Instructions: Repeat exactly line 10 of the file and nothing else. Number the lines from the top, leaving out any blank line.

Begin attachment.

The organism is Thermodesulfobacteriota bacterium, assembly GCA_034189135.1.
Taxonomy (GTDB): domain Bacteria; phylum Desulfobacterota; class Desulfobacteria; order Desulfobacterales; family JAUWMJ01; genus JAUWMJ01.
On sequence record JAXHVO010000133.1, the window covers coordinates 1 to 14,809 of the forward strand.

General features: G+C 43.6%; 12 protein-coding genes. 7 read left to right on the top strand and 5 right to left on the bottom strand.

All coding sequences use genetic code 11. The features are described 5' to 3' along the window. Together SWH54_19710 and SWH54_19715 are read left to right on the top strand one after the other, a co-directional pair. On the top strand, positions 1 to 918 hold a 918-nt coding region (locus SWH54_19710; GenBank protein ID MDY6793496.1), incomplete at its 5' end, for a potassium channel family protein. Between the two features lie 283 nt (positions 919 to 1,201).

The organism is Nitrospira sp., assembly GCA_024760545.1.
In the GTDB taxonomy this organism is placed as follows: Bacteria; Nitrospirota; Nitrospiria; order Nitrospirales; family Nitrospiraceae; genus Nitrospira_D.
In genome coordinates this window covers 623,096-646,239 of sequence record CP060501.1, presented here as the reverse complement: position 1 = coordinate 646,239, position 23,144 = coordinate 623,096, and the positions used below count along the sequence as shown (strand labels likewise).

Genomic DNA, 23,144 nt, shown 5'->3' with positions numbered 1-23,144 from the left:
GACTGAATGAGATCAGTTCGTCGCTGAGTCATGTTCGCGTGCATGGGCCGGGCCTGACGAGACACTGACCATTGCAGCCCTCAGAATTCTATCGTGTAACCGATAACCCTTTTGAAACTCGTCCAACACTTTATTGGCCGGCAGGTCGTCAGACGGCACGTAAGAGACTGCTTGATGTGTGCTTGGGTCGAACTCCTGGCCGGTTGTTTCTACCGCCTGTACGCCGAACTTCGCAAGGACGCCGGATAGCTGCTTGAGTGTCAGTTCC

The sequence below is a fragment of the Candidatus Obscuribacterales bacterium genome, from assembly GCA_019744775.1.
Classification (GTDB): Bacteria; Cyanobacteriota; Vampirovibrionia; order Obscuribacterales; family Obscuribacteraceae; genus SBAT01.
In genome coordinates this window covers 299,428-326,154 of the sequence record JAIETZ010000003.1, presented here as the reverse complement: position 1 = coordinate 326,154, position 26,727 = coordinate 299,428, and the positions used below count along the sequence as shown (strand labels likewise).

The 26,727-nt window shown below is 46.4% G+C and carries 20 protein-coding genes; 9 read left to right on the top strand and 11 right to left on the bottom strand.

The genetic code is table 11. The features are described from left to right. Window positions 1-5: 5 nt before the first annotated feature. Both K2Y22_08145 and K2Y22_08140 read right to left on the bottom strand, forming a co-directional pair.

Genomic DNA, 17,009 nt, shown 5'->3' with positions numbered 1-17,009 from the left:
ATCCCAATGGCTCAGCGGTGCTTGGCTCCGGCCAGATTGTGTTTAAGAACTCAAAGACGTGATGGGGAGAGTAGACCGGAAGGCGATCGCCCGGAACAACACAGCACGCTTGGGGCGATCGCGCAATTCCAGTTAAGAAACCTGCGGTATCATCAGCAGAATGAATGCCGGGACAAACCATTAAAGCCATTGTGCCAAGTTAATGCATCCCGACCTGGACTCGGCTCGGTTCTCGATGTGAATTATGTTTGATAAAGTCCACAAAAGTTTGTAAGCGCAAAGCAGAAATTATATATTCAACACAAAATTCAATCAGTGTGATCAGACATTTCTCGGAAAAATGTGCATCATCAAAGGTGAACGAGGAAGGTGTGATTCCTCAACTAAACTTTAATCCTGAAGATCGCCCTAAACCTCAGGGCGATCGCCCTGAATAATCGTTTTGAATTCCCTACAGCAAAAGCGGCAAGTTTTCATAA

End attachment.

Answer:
GACTGAATGAGATCAGTTCGTCGCTGAGTCATGTTCGCGTGCATGGGCCGGGCCTGACGAGACACTGACCATTGCAGCCCTCAGAATTCTATCGTGTAACCGATAACCCTTTTGAAACTCGTCCAACACTTTATTGGCCGGCAGGTCGTCAGACGGCACGTAAGAGACTGCTTGATGTGTGCTTGGGTCGAACTCCTGGCCGGTTGTTTCTACCGCCTGTACGCCGAACTTCGCAAGGACGCCGGATAGCTGCTTGAGTGTCAGTTCC